We tried to fish in the clearer patches but we were constantly having to strip weed from our baits. Unless something can be done the piranha pool will be a no go area for the rest of the summer. The fishing was frustrating but we managed to catch another fish each before we decided it just wasn’t much fun.  We packed up quickly and headed home in time for the start of the test match.

Wednesday, 4 June 2014


Tuesday was horrible.  It started raining sometime in the night and didn’t stop all day.  This wasn’t enough to put me off a short trip to the club lake though.  As usual I found Carp, plenty of them cruising around a weedy bay and more crashing out in open water.  I chose to fish the latter and had a frustrating evening watching Carp swim around but refusing to touch my baits.  Apparently Bream had been spawning in the bay and I wonder if the Carp were preoccupied, feeding on the spawn?  That’s my excuse anyway.  By the time the sun disappeared I was damp and I’d had enough.

Sunday was lovely.  After a nice lay in we emerged to find a warm sunny morning with a clear blue sky.  Jobs in town made me grumpy but watching that knock out on the news cheered me up.  Carl Froch proved everything he said after the first fight was true; he did box very badly on that occasion, he did under-estimate Groves but he did win the fight and the ref did save Groves from being knocked out.  Saturday night Froch conclusively proved that he was the better fighter.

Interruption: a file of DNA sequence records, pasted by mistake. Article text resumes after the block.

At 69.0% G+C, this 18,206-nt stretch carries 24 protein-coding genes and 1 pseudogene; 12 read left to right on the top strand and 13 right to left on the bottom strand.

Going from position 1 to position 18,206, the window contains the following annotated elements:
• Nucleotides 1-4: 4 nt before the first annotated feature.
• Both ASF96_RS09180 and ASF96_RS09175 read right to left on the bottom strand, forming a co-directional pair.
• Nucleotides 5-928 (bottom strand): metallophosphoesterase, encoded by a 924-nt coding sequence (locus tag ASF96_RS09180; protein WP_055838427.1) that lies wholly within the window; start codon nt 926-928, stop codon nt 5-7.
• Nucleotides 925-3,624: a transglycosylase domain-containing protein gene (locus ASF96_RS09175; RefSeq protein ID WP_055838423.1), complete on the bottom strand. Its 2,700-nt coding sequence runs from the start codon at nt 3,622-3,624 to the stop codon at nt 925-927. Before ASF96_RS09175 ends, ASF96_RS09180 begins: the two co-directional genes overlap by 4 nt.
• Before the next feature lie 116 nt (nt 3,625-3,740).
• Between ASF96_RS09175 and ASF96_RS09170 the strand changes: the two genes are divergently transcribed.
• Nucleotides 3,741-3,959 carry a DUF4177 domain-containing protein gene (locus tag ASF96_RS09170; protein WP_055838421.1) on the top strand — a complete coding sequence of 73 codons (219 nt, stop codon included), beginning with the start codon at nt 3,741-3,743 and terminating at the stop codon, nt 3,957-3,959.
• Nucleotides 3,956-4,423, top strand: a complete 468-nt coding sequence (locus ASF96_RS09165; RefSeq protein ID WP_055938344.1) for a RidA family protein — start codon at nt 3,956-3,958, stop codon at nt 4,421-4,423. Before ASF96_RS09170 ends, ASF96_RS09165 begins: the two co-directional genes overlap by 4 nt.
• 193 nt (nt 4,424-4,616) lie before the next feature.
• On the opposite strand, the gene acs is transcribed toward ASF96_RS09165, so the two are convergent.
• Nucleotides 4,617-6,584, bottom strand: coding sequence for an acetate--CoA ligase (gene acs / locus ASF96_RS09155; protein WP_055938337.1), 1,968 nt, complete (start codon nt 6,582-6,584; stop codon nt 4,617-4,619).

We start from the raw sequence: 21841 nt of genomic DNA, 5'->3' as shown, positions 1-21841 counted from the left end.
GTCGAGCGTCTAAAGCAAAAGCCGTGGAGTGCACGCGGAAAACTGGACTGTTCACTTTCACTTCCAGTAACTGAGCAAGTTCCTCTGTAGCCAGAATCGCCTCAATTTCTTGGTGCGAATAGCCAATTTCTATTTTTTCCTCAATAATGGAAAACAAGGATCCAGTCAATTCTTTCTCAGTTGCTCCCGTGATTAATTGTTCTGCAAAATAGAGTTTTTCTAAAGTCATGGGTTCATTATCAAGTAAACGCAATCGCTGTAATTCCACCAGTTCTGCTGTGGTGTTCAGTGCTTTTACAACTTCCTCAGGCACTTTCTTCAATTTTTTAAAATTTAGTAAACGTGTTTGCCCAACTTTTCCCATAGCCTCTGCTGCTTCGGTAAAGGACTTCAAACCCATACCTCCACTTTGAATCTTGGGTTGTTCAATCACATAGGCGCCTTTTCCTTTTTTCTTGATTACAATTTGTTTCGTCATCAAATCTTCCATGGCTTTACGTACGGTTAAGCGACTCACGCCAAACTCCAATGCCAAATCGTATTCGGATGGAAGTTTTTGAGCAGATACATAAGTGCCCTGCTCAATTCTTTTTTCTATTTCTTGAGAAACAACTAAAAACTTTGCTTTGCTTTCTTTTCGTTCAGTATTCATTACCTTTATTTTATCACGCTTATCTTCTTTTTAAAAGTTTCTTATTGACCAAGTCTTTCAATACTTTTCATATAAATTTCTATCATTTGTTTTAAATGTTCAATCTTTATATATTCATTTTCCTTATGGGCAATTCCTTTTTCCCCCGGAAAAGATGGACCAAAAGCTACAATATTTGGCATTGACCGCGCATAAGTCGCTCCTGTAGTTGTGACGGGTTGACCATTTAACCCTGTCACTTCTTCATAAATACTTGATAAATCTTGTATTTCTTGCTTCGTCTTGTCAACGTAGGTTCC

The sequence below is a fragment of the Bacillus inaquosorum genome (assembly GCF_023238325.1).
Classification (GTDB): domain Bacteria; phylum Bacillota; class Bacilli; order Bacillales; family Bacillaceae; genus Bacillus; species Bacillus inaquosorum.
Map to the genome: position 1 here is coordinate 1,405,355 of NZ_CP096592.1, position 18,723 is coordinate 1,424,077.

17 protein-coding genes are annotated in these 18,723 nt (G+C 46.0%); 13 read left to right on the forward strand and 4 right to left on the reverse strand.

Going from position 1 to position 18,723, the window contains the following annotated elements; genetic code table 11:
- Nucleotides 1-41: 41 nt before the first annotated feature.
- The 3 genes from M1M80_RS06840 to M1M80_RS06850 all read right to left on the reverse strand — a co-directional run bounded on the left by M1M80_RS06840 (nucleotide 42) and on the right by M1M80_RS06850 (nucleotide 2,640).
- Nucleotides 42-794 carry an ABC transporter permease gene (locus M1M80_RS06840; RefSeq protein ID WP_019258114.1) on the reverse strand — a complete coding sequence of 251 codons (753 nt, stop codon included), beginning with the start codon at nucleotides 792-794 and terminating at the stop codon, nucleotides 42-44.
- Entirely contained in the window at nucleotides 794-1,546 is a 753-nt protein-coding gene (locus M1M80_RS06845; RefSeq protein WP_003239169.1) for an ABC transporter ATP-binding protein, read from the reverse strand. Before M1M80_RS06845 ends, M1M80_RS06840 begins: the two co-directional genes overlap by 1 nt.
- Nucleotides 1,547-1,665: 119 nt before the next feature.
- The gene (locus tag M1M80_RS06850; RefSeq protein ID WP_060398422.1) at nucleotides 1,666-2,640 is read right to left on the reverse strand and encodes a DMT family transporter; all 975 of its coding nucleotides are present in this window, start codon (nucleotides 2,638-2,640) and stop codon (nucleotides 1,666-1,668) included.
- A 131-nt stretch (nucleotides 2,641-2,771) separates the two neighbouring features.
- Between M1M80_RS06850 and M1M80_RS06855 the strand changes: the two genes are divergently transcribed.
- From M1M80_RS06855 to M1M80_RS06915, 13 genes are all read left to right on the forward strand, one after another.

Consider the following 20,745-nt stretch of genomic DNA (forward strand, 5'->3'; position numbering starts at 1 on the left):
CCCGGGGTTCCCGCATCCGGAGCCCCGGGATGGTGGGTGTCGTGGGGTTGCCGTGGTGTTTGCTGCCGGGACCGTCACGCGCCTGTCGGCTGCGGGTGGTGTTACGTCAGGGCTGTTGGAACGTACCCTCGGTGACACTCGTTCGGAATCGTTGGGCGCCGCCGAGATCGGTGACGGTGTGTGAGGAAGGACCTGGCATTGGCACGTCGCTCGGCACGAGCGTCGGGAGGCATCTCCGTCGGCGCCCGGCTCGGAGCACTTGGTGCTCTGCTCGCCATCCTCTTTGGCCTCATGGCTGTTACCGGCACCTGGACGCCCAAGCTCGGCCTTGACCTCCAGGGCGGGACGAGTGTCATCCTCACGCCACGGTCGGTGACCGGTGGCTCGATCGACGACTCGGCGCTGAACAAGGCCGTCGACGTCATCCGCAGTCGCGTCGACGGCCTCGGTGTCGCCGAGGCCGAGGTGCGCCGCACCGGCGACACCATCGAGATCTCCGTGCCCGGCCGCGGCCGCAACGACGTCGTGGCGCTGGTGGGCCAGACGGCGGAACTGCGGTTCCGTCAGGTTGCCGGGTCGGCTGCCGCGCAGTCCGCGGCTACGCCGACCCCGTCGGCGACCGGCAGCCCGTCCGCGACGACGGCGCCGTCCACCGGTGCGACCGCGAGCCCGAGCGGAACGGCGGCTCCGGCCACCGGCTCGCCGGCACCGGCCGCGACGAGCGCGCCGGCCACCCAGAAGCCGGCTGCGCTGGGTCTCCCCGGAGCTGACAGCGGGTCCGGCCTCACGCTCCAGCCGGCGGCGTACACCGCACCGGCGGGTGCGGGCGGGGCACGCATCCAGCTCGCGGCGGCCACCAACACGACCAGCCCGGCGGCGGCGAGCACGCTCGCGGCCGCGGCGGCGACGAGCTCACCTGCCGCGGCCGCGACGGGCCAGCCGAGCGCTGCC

Mid afternoon saw me and Shelley arrive at the puddle.  She hasn’t caught a decent fish for a while so this should be ideal for her to get a bend in the rod and a bit of practice.  There were only a couple of anglers but two thirds of the lake was covered by duck weed so we had to share the same area, this we were able to do without encroaching.  We both fished a boilie rod, snowman set ups on helicopter rigs with a small PVA bag of boilies attached flicked out to either side then I began feeding floaters.  Within minutes Carp were slurping down the pellets and my boilie rod was ripping off.  A fish was attached for a few seconds then off again.  No worries the rod was soon back out, there were loads of fish about so it was only a matter of time.